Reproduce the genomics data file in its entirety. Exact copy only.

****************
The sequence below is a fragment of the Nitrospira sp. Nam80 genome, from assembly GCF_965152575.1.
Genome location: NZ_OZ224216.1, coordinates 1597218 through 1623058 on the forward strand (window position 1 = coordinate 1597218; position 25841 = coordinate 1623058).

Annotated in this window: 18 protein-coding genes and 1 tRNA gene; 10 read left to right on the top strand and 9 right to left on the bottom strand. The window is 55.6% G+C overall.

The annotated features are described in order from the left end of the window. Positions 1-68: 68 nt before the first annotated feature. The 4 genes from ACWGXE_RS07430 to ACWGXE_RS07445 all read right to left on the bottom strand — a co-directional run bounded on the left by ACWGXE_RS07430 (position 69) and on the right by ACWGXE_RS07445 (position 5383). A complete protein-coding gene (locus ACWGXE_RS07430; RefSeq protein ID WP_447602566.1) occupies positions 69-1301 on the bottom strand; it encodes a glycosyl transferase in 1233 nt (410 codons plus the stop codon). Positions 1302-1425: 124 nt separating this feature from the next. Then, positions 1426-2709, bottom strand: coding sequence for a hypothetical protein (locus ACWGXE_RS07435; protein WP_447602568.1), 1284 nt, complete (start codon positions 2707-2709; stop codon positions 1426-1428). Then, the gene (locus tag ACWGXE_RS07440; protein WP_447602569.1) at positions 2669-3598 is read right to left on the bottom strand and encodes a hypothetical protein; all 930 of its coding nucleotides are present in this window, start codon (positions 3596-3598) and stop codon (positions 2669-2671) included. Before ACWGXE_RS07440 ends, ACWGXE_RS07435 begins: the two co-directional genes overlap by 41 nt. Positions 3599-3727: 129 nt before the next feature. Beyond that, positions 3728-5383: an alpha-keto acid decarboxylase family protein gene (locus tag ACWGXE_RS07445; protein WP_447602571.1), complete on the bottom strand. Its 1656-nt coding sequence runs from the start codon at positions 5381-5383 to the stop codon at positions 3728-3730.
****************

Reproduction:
The sequence below is a fragment of the Nitrospira sp. Nam80 genome, from assembly GCF_965152575.1.
Genome location: NZ_OZ224216.1, coordinates 1597218 through 1623058 on the forward strand (window position 1 = coordinate 1597218; position 25841 = coordinate 1623058).

Annotated in this window: 18 protein-coding genes and 1 tRNA gene; 10 read left to right on the top strand and 9 right to left on the bottom strand. The window is 55.6% G+C overall.

The annotated features are described in order from the left end of the window. Positions 1-68: 68 nt before the first annotated feature. The 4 genes from ACWGXE_RS07430 to ACWGXE_RS07445 all read right to left on the bottom strand — a co-directional run bounded on the left by ACWGXE_RS07430 (position 69) and on the right by ACWGXE_RS07445 (position 5383). A complete protein-coding gene (locus ACWGXE_RS07430; RefSeq protein ID WP_447602566.1) occupies positions 69-1301 on the bottom strand; it encodes a glycosyl transferase in 1233 nt (410 codons plus the stop codon). Positions 1302-1425: 124 nt separating this feature from the next. Then, positions 1426-2709, bottom strand: coding sequence for a hypothetical protein (locus ACWGXE_RS07435; protein WP_447602568.1), 1284 nt, complete (start codon positions 2707-2709; stop codon positions 1426-1428). Then, the gene (locus tag ACWGXE_RS07440; protein WP_447602569.1) at positions 2669-3598 is read right to left on the bottom strand and encodes a hypothetical protein; all 930 of its coding nucleotides are present in this window, start codon (positions 3596-3598) and stop codon (positions 2669-2671) included. Before ACWGXE_RS07440 ends, ACWGXE_RS07435 begins: the two co-directional genes overlap by 41 nt. Positions 3599-3727: 129 nt before the next feature. Beyond that, positions 3728-5383: an alpha-keto acid decarboxylase family protein gene (locus tag ACWGXE_RS07445; protein WP_447602571.1), complete on the bottom strand. Its 1656-nt coding sequence runs from the start codon at positions 5381-5383 to the stop codon at positions 3728-3730.